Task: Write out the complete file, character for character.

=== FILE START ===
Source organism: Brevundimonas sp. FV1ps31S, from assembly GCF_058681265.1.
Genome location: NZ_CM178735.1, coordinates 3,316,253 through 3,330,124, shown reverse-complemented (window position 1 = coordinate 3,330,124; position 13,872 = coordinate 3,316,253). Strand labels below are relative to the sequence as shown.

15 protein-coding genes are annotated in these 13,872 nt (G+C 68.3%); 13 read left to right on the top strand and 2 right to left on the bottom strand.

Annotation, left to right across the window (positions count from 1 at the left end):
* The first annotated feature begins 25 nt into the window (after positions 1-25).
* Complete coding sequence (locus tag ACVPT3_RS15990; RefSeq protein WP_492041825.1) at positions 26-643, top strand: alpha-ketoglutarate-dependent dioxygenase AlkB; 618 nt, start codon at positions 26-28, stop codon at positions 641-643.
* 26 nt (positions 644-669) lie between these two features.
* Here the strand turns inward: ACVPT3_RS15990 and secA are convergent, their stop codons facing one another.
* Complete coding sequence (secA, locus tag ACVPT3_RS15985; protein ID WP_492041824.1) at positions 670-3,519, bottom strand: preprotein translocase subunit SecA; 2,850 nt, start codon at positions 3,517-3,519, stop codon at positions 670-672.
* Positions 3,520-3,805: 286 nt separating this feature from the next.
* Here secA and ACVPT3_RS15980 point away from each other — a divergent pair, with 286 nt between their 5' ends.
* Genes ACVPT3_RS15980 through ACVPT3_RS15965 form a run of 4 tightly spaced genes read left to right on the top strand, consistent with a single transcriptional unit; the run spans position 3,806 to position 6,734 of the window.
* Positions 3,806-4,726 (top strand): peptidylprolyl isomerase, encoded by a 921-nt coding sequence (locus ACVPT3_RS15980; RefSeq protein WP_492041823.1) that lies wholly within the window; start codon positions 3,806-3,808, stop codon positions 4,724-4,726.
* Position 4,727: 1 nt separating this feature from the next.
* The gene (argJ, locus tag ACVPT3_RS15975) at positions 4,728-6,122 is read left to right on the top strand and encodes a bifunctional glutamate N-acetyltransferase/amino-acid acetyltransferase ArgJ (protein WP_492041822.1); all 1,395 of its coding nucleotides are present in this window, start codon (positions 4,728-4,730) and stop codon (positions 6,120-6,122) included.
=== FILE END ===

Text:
Source organism: Brevundimonas sp. FV1ps31S, from assembly GCF_058681265.1.
Genome location: NZ_CM178735.1, coordinates 3,316,253 through 3,330,124, shown reverse-complemented (window position 1 = coordinate 3,330,124; position 13,872 = coordinate 3,316,253). Strand labels below are relative to the sequence as shown.

15 protein-coding genes are annotated in these 13,872 nt (G+C 68.3%); 13 read left to right on the top strand and 2 right to left on the bottom strand.

Annotation, left to right across the window (positions count from 1 at the left end):
* The first annotated feature begins 25 nt into the window (after positions 1-25).
* Complete coding sequence (locus tag ACVPT3_RS15990; RefSeq protein WP_492041825.1) at positions 26-643, top strand: alpha-ketoglutarate-dependent dioxygenase AlkB; 618 nt, start codon at positions 26-28, stop codon at positions 641-643.
* 26 nt (positions 644-669) lie between these two features.
* Here the strand turns inward: ACVPT3_RS15990 and secA are convergent, their stop codons facing one another.
* Complete coding sequence (secA, locus tag ACVPT3_RS15985; protein ID WP_492041824.1) at positions 670-3,519, bottom strand: preprotein translocase subunit SecA; 2,850 nt, start codon at positions 3,517-3,519, stop codon at positions 670-672.
* Positions 3,520-3,805: 286 nt separating this feature from the next.
* Here secA and ACVPT3_RS15980 point away from each other — a divergent pair, with 286 nt between their 5' ends.
* Genes ACVPT3_RS15980 through ACVPT3_RS15965 form a run of 4 tightly spaced genes read left to right on the top strand, consistent with a single transcriptional unit; the run spans position 3,806 to position 6,734 of the window.
* Positions 3,806-4,726 (top strand): peptidylprolyl isomerase, encoded by a 921-nt coding sequence (locus ACVPT3_RS15980; RefSeq protein WP_492041823.1) that lies wholly within the window; start codon positions 3,806-3,808, stop codon positions 4,724-4,726.
* Position 4,727: 1 nt separating this feature from the next.
* The gene (argJ, locus tag ACVPT3_RS15975) at positions 4,728-6,122 is read left to right on the top strand and encodes a bifunctional glutamate N-acetyltransferase/amino-acid acetyltransferase ArgJ (protein WP_492041822.1); all 1,395 of its coding nucleotides are present in this window, start codon (positions 4,728-4,730) and stop codon (positions 6,120-6,122) included.